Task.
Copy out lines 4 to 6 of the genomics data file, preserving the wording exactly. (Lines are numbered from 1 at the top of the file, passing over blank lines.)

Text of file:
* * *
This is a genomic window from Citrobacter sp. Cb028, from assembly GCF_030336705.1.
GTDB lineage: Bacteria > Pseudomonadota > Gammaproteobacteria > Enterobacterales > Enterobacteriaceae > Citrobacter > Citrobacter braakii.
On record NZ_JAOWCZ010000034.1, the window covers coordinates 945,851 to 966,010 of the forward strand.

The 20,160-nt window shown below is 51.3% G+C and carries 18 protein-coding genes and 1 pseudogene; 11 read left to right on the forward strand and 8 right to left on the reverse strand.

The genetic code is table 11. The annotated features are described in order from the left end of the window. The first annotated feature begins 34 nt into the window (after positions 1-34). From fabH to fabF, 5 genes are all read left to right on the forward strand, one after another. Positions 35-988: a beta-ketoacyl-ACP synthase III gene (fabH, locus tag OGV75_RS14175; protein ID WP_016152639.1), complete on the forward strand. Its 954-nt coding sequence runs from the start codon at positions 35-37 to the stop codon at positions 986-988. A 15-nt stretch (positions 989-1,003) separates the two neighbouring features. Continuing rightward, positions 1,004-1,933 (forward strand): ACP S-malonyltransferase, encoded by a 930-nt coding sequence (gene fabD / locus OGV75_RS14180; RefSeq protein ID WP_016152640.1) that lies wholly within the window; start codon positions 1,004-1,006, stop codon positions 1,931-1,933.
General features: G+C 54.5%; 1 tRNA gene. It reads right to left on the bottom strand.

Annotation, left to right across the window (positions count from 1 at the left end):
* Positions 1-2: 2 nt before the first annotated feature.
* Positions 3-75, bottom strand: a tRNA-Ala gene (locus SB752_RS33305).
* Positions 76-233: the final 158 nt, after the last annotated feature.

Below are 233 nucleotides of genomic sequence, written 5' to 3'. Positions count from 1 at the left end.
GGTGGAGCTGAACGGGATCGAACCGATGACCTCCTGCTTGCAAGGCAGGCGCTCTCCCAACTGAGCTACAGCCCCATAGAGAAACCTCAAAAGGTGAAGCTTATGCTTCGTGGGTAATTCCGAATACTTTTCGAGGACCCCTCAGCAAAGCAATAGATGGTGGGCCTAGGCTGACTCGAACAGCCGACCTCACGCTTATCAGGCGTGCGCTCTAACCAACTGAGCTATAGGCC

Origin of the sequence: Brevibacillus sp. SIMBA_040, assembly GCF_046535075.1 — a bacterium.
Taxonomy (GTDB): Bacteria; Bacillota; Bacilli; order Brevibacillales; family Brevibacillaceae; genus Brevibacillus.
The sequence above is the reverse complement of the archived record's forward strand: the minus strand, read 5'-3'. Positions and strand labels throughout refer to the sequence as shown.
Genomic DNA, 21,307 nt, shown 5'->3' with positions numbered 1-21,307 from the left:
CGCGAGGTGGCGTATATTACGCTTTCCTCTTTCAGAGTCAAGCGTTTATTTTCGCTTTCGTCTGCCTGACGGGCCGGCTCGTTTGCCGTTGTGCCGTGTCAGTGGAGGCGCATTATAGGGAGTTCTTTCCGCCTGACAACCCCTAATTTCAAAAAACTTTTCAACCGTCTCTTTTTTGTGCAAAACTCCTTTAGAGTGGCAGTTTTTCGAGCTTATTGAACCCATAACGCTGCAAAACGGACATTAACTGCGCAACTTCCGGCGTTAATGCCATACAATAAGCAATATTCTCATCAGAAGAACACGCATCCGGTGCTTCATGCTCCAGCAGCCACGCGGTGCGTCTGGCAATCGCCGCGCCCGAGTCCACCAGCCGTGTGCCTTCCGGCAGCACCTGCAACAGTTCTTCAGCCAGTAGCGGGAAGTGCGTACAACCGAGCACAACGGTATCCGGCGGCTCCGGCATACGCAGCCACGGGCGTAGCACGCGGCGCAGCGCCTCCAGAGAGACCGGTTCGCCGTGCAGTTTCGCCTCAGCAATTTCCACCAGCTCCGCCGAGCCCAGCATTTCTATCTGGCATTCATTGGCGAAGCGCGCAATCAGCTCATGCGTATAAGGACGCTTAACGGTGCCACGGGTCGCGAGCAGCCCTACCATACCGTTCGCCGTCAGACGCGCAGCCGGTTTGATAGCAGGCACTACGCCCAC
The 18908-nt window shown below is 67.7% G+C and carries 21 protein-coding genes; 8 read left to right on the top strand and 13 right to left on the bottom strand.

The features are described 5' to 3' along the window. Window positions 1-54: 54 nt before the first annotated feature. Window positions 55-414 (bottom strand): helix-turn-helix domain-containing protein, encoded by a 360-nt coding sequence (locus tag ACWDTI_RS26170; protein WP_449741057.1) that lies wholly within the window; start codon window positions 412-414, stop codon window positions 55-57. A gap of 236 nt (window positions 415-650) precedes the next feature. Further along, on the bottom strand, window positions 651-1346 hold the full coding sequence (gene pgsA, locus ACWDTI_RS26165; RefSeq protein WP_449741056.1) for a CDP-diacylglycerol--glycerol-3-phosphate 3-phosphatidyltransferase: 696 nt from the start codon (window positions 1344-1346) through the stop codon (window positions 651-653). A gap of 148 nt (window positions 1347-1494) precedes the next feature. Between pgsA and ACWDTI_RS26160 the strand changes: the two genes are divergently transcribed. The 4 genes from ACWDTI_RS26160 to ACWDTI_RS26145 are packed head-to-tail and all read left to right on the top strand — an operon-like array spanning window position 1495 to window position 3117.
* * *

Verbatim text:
The 20,160-nt window shown below is 51.3% G+C and carries 18 protein-coding genes and 1 pseudogene; 11 read left to right on the forward strand and 8 right to left on the reverse strand.

The genetic code is table 11. The annotated features are described in order from the left end of the window. The first annotated feature begins 34 nt into the window (after positions 1-34). From fabH to fabF, 5 genes are all read left to right on the forward strand, one after another. Positions 35-988: a beta-ketoacyl-ACP synthase III gene (fabH, locus tag OGV75_RS14175; protein ID WP_016152639.1), complete on the forward strand. Its 954-nt coding sequence runs from the start codon at positions 35-37 to the stop codon at positions 986-988. A 15-nt stretch (positions 989-1,003) separates the two neighbouring features. Continuing rightward, positions 1,004-1,933 (forward strand): ACP S-malonyltransferase, encoded by a 930-nt coding sequence (gene fabD / locus OGV75_RS14180; RefSeq protein ID WP_016152640.1) that lies wholly within the window; start codon positions 1,004-1,006, stop codon positions 1,931-1,933.
General features: G+C 54.5%; 1 tRNA gene. It reads right to left on the bottom strand.